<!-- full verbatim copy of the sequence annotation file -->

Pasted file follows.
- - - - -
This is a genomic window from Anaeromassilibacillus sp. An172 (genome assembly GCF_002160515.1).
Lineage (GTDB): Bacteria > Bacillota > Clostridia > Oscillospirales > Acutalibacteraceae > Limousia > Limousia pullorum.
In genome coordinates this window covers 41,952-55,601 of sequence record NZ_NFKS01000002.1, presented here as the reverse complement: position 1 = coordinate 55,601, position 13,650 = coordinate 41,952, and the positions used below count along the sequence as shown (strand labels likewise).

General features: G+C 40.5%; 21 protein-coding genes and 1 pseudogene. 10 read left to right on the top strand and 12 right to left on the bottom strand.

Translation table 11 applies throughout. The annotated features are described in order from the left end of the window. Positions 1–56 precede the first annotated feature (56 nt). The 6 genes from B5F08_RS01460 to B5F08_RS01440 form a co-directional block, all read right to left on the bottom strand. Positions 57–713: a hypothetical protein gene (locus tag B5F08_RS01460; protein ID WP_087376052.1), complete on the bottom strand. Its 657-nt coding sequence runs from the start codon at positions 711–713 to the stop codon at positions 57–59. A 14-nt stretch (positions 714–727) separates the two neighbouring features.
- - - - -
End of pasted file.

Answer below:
This is a genomic window from Anaeromassilibacillus sp. An172 (genome assembly GCF_002160515.1).
Lineage (GTDB): Bacteria > Bacillota > Clostridia > Oscillospirales > Acutalibacteraceae > Limousia > Limousia pullorum.
In genome coordinates this window covers 41,952-55,601 of sequence record NZ_NFKS01000002.1, presented here as the reverse complement: position 1 = coordinate 55,601, position 13,650 = coordinate 41,952, and the positions used below count along the sequence as shown (strand labels likewise).

General features: G+C 40.5%; 21 protein-coding genes and 1 pseudogene. 10 read left to right on the top strand and 12 right to left on the bottom strand.

Translation table 11 applies throughout. The annotated features are described in order from the left end of the window. Positions 1–56 precede the first annotated feature (56 nt). The 6 genes from B5F08_RS01460 to B5F08_RS01440 form a co-directional block, all read right to left on the bottom strand. Positions 57–713: a hypothetical protein gene (locus tag B5F08_RS01460; protein ID WP_087376052.1), complete on the bottom strand. Its 657-nt coding sequence runs from the start codon at positions 711–713 to the stop codon at positions 57–59. A 14-nt stretch (positions 714–727) separates the two neighbouring features.